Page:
NEENAH — Fr. Larry Seidl talks about retirement with both happiness and a twinge of sadness in his voice. He is excited about the new possibilities it will bring when he leaves his post as pastor of St. Gabriel the Archangel at the end of the month.
But, he admits, there are things he will miss, such as the “people-to-people contact.” Pastors share very important moments in people’s lives, he said. This includes funerals, weddings, baptisms, first Communions and more.
“These are special and important times for people. It is at occasions like these that we have the opportunity to touch people’s lives,” he said. “I met people I wouldn’t otherwise meet or know. In some cases, they are people who are not connected with church and maybe this brings them closer.
“I have had the opportunity to bond with specific faith communities in each assignment I’ve had,” said Fr. Seidl, who was ordained on June 22, 1975, by Bishop Mark Schmitt at Holy Rosary Church in his hometown of Kewaunee.
Fr. Seidl’s first assignment was associate pastor at St. Bernard Parish, Green Bay. In 1979, he joined the faculty at Lourdes High School, Oshkosh. In 1983, temporary administrator at St. John Parish, Oshkosh, was added to his duties. On July 1, 1986, he became temporary administrator at St. Joseph Parish in Crandon, St. Mary Parish in Argonne and St. Michael in Hiles. Later that year, St. Joseph Parish, Marinette, was added to his list.
He returned to Oshkosh in 1988 as pastor of St. Mary Parish. In 1995, Fr. Seidl became administrator of St. Luke and St. Mark parishes in Two Rivers and was named pastor for the two parishes in 1997. In 2002, he moved to Green Bay and became pastor of St. Matthew Parish. On July 1, 2011, Bishop David Ricken named him pastor of St. Gabriel the Archangel Parish in Neenah.
His education included high school and junior college at Sacred Heart Seminary, Oneida, and college at St. Francis de Sales College, Milwaukee, while at St. Francis Seminary. He also completed studies in education at the University of Wisconsin-Oshkosh in 1981.
Working with students gave him an appreciation for the Global Outreach Catholic Exchange Program. For the past 15 years, he has been involved with this program that provides a U.S. Catholic high school education for students from five central/eastern and northern Europe countries.
Global Outreach partners with schools in Wisconsin, Minnesota and Nebraska to host students for their junior year.
Diocesan high schools involved in the program are St. Mary Catholic in Neenah, Roncalli in Manitowoc, Notre Dame Academy in Green Bay, St. Francis Xavier in Appleton and Lourdes Academy in Oshkosh.
Fr. Seidl serves as its spiritual director, becoming involved after going on one of the group’s summer trips.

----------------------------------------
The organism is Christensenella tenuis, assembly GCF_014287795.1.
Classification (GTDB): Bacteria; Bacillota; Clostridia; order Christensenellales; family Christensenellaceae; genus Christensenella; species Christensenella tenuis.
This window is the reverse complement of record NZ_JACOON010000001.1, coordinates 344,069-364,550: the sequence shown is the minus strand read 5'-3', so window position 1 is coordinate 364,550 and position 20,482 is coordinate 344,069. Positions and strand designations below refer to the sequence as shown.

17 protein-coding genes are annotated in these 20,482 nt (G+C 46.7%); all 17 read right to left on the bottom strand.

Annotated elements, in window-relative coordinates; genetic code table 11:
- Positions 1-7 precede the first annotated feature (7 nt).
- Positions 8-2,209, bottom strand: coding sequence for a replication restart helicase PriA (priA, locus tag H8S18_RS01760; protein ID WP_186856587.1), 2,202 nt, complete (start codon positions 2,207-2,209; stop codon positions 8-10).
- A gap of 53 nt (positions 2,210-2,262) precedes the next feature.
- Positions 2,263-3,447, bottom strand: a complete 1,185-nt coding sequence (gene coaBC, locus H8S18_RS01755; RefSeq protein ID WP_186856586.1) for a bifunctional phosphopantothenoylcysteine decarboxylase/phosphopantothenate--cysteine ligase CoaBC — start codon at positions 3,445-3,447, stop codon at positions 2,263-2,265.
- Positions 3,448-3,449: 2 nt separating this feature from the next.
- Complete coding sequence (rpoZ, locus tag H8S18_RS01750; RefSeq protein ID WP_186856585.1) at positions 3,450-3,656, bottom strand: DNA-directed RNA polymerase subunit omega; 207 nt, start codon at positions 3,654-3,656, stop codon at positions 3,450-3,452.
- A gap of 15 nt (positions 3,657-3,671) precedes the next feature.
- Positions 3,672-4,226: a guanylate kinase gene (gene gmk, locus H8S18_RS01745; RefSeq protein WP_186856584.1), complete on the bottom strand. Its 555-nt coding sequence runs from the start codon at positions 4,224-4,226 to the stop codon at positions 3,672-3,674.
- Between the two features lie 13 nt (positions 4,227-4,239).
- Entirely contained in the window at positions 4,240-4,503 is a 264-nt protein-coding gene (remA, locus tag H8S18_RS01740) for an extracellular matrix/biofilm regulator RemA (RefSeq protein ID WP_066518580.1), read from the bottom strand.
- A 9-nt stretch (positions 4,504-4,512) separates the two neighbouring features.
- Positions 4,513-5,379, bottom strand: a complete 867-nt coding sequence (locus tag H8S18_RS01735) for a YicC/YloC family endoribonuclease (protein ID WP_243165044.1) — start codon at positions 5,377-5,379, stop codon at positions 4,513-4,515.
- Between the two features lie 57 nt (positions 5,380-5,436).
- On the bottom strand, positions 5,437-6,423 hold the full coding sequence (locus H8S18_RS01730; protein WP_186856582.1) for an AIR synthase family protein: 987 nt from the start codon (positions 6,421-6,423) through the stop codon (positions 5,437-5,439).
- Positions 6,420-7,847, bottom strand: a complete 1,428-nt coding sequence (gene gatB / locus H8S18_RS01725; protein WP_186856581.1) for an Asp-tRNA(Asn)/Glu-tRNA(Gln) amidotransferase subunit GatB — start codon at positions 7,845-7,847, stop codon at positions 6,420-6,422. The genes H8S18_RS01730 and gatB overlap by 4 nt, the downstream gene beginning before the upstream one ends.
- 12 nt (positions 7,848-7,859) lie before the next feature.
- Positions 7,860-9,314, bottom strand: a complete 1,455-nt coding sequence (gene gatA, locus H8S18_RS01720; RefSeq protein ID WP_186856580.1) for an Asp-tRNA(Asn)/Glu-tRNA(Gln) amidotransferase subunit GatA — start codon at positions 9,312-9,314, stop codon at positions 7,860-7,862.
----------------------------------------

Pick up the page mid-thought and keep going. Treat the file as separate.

“I was invited and I thought it would be an opportunity to make a return trip to East Central Europe,” he said. His own heritage is Czech and he had spent a sabbatical year in Prague in 1997. “It was a dream of mine to spend time in that country and this gave me the opportunity to learn more about the other Eastern Bloc countries, too. I experienced the summer camp and met wonderful young people. There was a voice inside of me that said this is something you need to be involved in.”
In 2004, he joined the Global Outreach Program.
“It has been such a wonderful chance to connect with Catholics in a different part of the world. At the same time, it is a chance to be part of their lives. Global Outreach has a mission to build a civilization of love by forming young, dynamic Catholic servant leaders,” he said. “We do this by welcoming students from five countries – Czech Republic, Hungary, Lithuania, Poland and Slovakia – to study in the United States.
“This is something I will continue to do in my retirement,” he added. “It is important, I believe, that senior priests stay active as long as we are able to do so and as long as God grants us good health. It is the opportunity to do some of the aspects of priestly ministry that we found particularly satisfying and at the same time make a contribution to the Diocese of Green Bay.
“As we experience more of the priest shortage, it is harder for active priests to get away for vacations or to keep family commitments. Senior priests are available to help out.” Fr. Seidl will be making his home at St. Thomas More Parish in Appleton and helping out at parishes as needed.
As he reflects on his years of priesthood, Fr. Seidl said he is concerned about the future of priestly ministry. When he was ordained, a “priest shortage was just beginning to be something people were foreseeing.”
“Many people were saying in the future priests would have to concentrate more on the sacramental and pastoral dimension and leave the administrative duties to others with expertise,” he said. “Over my 44 years, I have not seen much progress in that area. As priests, we are still involved in an awful lot of administration. I think we have to look at priorities and what is important in the work of priests: Bringing the sacraments to people and meeting their pastoral needs.”